The administrative domain in this example is scoped by the /24
   network which the proxy serves, which may include both ethernet- and
   dialup-connected connected clients.

6.2 ISP Client Configuration

   An ISP has deployed a cache mesh to control bandwidth requirements.
   Currently, all requests on port 80 are intercepted and redirected to
   one of the proxies, but this does not capture all interesting
   traffic, and causes problems with some applications. The ISP would
   like to have greater control over proxy load balancing and failover
   behaviours, and would also like to be able to route certain messages
   to particular devices, in order to interpose value-added services
   (such as protocol upgrades, transcoding, ad insertion, etc.).

   Deployment must interoperate with the current interception solution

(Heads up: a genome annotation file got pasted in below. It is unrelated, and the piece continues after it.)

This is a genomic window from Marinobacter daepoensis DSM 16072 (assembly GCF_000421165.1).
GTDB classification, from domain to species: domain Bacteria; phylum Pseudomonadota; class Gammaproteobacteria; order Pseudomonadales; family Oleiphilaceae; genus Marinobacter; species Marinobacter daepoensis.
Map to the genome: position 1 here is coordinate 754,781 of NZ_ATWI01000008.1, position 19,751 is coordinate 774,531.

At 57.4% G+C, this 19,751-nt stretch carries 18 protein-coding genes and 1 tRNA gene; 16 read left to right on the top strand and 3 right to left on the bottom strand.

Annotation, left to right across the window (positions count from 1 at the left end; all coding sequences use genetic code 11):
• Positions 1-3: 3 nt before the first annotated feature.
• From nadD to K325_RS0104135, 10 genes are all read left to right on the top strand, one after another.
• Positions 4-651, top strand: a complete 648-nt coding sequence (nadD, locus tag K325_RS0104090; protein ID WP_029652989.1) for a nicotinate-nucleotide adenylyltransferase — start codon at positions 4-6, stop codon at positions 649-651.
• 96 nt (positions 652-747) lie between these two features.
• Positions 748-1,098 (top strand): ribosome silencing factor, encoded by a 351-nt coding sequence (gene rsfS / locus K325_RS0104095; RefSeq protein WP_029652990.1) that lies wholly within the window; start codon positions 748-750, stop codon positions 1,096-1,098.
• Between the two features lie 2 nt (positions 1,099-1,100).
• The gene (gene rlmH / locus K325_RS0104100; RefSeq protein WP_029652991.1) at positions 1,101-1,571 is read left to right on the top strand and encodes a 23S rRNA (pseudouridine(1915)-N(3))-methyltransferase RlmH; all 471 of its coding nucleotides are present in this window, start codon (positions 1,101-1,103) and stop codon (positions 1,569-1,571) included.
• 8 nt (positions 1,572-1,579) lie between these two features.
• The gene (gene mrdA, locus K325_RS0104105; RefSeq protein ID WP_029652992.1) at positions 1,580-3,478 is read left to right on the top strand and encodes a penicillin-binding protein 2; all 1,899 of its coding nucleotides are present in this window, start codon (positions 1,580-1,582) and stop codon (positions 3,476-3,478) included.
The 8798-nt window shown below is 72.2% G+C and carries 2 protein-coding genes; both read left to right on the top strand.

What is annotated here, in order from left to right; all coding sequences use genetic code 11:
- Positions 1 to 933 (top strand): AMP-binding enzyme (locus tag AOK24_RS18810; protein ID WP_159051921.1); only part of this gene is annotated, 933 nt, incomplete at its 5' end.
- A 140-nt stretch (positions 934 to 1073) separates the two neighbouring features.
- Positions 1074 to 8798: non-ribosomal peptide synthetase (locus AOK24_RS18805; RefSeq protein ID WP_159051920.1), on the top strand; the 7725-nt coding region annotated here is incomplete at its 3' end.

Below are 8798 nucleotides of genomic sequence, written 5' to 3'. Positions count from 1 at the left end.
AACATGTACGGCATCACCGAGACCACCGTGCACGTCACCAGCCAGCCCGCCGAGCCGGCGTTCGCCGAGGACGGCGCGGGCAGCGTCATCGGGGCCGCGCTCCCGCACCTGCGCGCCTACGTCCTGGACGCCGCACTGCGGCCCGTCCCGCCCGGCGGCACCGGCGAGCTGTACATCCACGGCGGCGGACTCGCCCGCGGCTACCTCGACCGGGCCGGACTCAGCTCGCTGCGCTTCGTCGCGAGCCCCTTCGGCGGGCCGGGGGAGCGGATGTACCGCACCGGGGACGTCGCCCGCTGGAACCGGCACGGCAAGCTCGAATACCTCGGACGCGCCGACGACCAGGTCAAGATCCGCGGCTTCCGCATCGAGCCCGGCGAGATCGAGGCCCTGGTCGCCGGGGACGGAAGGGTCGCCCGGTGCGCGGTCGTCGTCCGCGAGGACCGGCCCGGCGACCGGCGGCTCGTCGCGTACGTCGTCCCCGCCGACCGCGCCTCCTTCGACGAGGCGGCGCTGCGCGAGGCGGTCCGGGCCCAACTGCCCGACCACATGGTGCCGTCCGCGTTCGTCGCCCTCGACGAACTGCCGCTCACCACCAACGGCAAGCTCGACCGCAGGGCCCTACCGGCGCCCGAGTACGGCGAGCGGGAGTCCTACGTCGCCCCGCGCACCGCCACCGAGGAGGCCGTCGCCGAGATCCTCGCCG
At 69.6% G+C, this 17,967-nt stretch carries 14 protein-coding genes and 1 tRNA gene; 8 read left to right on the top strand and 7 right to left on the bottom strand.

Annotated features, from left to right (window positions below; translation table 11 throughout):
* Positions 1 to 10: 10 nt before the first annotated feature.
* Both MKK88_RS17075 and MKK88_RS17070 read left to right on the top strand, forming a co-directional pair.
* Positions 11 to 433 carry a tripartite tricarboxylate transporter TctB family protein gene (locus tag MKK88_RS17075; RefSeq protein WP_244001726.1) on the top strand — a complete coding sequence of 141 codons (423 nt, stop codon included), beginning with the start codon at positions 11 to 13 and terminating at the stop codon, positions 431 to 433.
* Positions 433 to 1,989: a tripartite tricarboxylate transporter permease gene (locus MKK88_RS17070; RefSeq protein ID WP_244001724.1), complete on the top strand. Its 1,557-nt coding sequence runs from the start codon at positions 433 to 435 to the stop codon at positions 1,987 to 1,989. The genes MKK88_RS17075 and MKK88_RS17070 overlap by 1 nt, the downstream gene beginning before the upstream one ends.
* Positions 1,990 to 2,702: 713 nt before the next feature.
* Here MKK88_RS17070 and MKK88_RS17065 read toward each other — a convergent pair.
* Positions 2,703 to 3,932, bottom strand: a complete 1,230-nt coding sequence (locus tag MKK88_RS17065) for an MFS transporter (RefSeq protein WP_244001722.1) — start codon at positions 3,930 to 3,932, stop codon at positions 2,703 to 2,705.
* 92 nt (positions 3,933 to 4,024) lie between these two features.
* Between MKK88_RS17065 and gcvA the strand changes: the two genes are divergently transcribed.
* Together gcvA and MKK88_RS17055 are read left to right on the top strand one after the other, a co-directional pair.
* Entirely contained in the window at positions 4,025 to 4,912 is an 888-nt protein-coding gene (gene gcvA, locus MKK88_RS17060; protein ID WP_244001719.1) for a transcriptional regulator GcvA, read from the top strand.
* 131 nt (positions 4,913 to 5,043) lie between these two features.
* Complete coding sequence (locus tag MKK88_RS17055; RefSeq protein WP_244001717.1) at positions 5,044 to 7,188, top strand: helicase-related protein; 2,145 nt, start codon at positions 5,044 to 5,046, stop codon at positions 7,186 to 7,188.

with a minimal amount of modification to established services.

   The administrative domain in this example is all networks
   connectected to the ISP's border routers, whose scope may be
   expressed as IP blocks, or as those addresses which reverse-map to a
   particular domain name.

6.3 Enterprise Client Configuration

   An enterprise controls user access to Internet resources by
   mandating use of proxies at its border firewalls. Additionally, a
   cache mesh has been deployed internally to reduce internal network
   load, as well as redistribute internally-sourced content, including
   both HTTP and streaming.

   Deployment should allow clients to locate an appropriate local
   proxy, and then route messages through the mesh to the appropriate
   border proxy or internal server, taking into account considerations
   such as load balancing, failure recovery, client and content

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   The administrative domain here is all devices inside of the

6.4 Surrogate Discovery

   In any deployment (such as the others listed here), authorititive